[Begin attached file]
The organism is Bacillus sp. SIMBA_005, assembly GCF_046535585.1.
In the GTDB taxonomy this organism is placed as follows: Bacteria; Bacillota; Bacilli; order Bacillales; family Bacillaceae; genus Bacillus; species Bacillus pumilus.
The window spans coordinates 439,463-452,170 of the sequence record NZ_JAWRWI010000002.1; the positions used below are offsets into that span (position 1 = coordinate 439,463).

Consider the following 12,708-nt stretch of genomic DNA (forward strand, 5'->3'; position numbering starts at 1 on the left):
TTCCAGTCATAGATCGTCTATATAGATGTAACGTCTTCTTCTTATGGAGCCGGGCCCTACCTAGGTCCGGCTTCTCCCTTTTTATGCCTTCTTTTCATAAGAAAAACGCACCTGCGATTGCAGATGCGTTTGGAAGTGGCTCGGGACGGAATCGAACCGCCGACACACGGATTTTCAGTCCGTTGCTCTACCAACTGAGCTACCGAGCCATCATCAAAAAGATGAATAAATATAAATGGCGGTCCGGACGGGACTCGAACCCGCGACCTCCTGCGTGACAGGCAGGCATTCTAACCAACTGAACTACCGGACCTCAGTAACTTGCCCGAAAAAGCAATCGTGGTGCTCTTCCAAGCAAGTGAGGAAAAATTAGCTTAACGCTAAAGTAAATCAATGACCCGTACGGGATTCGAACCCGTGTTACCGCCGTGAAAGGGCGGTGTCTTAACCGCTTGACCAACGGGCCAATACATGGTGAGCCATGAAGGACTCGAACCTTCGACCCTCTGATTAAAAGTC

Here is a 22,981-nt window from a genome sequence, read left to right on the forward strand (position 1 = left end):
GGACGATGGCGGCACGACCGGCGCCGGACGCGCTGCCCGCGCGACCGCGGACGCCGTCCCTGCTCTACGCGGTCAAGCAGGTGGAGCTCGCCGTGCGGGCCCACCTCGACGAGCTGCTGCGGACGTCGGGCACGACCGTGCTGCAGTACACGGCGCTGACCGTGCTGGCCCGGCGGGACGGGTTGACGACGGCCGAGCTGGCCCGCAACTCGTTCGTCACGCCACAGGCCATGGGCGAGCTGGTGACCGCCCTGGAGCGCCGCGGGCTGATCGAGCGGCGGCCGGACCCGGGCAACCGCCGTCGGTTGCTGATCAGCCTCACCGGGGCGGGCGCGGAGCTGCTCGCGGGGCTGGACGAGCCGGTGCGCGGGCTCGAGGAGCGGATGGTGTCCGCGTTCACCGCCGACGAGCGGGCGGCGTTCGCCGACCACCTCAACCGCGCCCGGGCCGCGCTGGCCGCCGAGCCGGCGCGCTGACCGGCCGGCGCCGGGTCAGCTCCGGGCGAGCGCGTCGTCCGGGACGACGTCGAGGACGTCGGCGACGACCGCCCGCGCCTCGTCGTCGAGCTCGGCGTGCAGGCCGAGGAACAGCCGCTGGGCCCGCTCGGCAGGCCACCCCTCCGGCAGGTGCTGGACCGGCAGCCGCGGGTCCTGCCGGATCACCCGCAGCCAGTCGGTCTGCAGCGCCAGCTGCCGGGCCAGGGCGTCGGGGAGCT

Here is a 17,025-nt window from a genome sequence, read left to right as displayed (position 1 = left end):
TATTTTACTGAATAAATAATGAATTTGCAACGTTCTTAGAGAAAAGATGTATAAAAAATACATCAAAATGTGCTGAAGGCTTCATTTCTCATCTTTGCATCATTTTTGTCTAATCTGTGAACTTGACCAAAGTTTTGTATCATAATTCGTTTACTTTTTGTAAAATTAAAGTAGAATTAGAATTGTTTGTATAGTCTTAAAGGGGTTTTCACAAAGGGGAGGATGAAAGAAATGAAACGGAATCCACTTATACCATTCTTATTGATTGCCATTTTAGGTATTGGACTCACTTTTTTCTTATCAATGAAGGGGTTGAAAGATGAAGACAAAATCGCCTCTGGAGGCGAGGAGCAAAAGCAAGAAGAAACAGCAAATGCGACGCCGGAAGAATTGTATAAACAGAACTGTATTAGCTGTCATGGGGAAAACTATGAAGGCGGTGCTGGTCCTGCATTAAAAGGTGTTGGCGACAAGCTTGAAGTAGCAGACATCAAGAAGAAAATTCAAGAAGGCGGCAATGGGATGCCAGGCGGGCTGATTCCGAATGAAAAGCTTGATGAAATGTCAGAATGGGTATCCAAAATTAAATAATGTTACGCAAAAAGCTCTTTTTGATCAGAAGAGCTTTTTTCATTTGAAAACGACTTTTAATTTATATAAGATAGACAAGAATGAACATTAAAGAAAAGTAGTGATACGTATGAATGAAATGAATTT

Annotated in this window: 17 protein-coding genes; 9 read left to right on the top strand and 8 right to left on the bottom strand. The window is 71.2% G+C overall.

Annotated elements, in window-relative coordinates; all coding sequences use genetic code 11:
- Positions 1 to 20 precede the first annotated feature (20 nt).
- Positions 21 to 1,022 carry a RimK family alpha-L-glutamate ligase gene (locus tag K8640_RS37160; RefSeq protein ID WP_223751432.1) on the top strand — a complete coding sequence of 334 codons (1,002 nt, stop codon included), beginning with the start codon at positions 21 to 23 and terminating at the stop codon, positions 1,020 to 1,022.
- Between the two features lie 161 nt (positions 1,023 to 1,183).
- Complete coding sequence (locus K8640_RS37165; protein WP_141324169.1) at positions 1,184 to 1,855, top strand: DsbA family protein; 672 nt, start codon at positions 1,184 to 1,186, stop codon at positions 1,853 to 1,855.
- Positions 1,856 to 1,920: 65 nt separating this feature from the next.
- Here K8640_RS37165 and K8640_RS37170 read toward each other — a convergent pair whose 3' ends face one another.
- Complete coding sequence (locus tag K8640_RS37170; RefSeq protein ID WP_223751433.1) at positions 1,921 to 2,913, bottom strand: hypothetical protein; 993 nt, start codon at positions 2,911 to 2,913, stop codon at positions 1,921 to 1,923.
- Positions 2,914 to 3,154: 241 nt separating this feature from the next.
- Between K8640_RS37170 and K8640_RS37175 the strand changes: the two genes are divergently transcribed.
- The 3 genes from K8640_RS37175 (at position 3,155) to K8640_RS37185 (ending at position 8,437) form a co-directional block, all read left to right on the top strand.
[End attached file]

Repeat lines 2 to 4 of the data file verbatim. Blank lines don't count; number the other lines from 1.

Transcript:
In the GTDB taxonomy this organism is placed as follows: Bacteria; Bacillota; Bacilli; order Bacillales; family Bacillaceae; genus Bacillus; species Bacillus pumilus.
The window spans coordinates 439,463-452,170 of the sequence record NZ_JAWRWI010000002.1; the positions used below are offsets into that span (position 1 = coordinate 439,463).

Consider the following 12,708-nt stretch of genomic DNA (forward strand, 5'->3'; position numbering starts at 1 on the left):